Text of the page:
WINDY CITY TIMES
||BENT NIGHTS George Ezra holds concert at UIC Pavilion
Special to the online edition of Windy City Times
by Vern Hester
This article shared 2691 times since Tue Jan 27, 2015
Regardless of how her career evolves from here on out, Adele will go down in history for bringing back the power of singing as a pure art form. Forget neo-soul, the annual flood of talented new faces ( who have a tendency to trill to distraction ) or the fusion of genres, Adele has put the emphasis back on great songs and vocal interpretations. Hot on her satin heels we've already had out shooting star Sam Smith and now, in his wake, we have one George Ezra. The three of them have an awful lot in common, although what they bring to the table is entirely different.
Never mind that like Adele, Smith and Ezra are Brits who embrace purely American forms of music ( Adele and Smith are into hard-boiled soul while Ezra's alternative pop has a western/swing flavor ) or that their breakout CDs have all hit worldwide on a huge scale with little hype. Or, for that matter, that all three of them are still in their twenties but routinely get described as having voices and music that sounds "beyond their years."
It says somethingthough I don't know whatthat these "youngsters" from another country are taking our genres and turning them into something seemingly new and fresh while snatching up truckloads of Oscars, Grammys and platinum platters in the process. The truth, of course, as that the three of them demand attention because they have taken popular music right back to its purpose; to bring pleasure.
Ezra makes acoustic guitar-driven pop designed to showcase his deep, resonant voice and elaborate lyrics, and to hear him is to be seduced by the beauty of the English language. Hearing him tumble, toy with, and gift wrap syllables on his hit "Budapest" is a hoot and he does it so smoothly that he comes across like a seasoned magician. That song and the damnably catchy "Blame It On Me" are deceptively easy on the ears, until you actually try to sing along. The lack of ornamental sonic fuss and that leisurely guitar-driven swing make Wanted on Voyage feel like ear candy, but a hard corker like "Cassy O" takes what sounds clever and turns it into something with a much stronger propulsion.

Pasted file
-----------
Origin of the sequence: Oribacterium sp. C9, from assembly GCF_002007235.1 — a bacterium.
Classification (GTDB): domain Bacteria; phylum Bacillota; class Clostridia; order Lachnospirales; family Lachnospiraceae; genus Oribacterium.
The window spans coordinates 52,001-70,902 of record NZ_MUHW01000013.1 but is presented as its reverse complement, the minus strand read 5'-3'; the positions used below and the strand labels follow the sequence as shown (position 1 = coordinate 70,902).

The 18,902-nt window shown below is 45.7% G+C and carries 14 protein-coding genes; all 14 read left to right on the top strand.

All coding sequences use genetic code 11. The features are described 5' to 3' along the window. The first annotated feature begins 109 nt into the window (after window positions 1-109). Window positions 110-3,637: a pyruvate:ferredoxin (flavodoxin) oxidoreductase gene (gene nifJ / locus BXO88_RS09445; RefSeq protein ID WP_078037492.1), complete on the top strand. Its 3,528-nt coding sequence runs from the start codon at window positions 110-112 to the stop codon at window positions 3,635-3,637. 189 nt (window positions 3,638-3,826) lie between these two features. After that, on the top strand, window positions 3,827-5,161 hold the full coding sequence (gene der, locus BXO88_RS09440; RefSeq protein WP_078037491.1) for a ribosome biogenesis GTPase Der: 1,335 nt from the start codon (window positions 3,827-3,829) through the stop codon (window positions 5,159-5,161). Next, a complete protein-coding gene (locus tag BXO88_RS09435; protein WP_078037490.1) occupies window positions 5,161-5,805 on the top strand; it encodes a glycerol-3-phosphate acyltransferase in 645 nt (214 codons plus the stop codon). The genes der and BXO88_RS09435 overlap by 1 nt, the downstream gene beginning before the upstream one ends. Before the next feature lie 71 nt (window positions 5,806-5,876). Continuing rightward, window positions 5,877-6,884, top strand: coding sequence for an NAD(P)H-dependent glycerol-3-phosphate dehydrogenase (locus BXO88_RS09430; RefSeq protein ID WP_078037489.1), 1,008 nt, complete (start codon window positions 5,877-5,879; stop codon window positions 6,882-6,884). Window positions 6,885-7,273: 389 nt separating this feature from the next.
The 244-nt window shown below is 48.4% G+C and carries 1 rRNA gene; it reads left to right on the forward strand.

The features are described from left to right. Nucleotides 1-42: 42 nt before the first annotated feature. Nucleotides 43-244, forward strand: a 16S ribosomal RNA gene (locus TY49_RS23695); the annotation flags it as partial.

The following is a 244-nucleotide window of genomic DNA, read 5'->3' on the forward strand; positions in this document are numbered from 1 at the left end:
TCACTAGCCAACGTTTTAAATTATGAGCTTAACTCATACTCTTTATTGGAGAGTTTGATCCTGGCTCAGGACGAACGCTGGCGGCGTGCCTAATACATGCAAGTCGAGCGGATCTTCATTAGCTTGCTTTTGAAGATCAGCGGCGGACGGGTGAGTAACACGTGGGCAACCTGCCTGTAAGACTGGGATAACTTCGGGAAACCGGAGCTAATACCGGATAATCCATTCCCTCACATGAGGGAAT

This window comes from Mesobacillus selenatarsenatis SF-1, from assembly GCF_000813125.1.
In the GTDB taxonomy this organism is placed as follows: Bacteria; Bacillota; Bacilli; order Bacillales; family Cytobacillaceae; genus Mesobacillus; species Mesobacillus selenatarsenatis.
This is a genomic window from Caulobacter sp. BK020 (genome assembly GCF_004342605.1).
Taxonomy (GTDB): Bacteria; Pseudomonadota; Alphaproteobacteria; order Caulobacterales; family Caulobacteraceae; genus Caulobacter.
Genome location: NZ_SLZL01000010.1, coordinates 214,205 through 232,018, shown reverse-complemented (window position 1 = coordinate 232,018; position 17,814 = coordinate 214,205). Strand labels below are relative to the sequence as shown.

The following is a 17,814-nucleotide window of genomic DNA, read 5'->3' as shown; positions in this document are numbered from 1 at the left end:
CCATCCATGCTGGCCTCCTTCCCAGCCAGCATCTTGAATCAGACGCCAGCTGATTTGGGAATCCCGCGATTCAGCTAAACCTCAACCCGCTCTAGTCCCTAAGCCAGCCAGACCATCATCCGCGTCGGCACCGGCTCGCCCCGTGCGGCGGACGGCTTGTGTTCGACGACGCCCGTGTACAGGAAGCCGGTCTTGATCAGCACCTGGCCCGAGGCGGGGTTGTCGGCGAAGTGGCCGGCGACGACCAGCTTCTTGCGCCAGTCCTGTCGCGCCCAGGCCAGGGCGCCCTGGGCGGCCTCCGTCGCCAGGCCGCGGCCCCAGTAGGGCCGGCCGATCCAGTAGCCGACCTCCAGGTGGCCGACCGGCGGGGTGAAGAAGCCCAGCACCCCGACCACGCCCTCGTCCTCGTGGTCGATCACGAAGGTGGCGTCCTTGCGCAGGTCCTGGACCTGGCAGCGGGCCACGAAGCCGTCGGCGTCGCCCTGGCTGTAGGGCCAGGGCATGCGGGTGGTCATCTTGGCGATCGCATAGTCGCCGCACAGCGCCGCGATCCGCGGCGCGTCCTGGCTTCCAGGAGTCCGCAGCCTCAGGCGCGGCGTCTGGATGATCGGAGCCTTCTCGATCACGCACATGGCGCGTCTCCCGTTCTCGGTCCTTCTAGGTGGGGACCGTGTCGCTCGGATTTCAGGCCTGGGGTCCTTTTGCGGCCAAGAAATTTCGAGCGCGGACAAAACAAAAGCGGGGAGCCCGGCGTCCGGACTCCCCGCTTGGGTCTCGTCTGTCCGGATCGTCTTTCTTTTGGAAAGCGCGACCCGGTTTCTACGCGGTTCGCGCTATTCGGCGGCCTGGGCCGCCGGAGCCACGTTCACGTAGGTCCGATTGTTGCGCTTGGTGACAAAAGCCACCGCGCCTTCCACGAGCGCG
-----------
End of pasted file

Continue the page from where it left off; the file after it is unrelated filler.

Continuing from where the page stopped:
"Did You Hear the Rain?" is even better, and the recording sounds like a great lost spooky Buck Owens stomper wrapped in a sinister aura of doom. But with all of that going on, Ezra throws in a wild card; a habit of flipping his profoundly earthbound voice into a pristine falsetto without warning. The effect is like getting tickled at an unexpected time in an unexpected spot on your body.
Although Ezra looks like a pleasant, apple-cheeked, sweet young man, and he sings with an embraceable sincerity, his videos feature a subversive humor that actually adds to his music. The clip for "Blame It On Me" has him in pursuit of the Yellow Brick Road, while barely surviving a multitude of calamities that would have sent Dorothy and that mangy dog running for cover. The bouncy and altogether sunny "Listen to the Man" gets a scene-stealing assist from Sir Ian McKellen and literally turns the song on its head. Then there is the video for "Cassy O," which features screaming harpies, sex dolls, bedroom frolics, used condoms and an ongoing cat fight. The punchline of all of them is Ezra himself, blithely singing away with perfect enunciation and a straight face.
Wanted on Voyage is lots of fun to listen to ( and the videos are even more fun to watch ) and it feels like too much of a good thing: intelligent, polished, engaging, addictive alternative pop with a touch of subversion. The debut is such a delight that it was a shame that Ezra found himself in the unenviable position of being Smith's opener at the massive and hollow UIC Pavilion in front of an SRO crowd Jan. 23. The space was so massive that it gave Ezra a new challenge: His rich baritone and wordy songcraft and melodies were literally swallowed up in the abyss.
Although the capacity crowd was clearly on his side ( the fans at the front of the house kept screaming at the top of their lungs, "YOU ARE SO CUTE!!!!" ) much of what makes Wanted on Voyage such a delight ( the details of the lyrics, the articulate arrangements, the nuances of Ezra's voice, and even his facial expressions ) were muffled and dulled. What was sharp, crisp, and charming was telegraphed through the venue's sound system as unrefined and muddy. "Listen to the Man" and "Barcelona" didn't have a prayer of connecting, but "Cassy O" with its edge, and "Blame It On Me," with its driven melody and mind bending hook made up for that, though the effect was like getting hit in the chops with a sock stuffed with wet sand.
The biggest insult was that Ezra's set felt curtailed not only by the Pavilion but a 30-minute set limit. That set limit and space did not give him much of a chance to stretch out, create momentum or build a rapport with his audience, which is a bummer since George Ezra on stage projects a certain comfort and engagement that are not only warm, friendly and humorous, but makes you want to spend an entire evening with him. Hopefully, all of these quibbles will be corrected when he comes back for his third jaunt to Chicago ( the second being his Feb. 25 opening slot for Hozier ) for his headlining gig at the more intimate Metro on March 30.
This article shared 2691 times since Tue Jan 27, 2015
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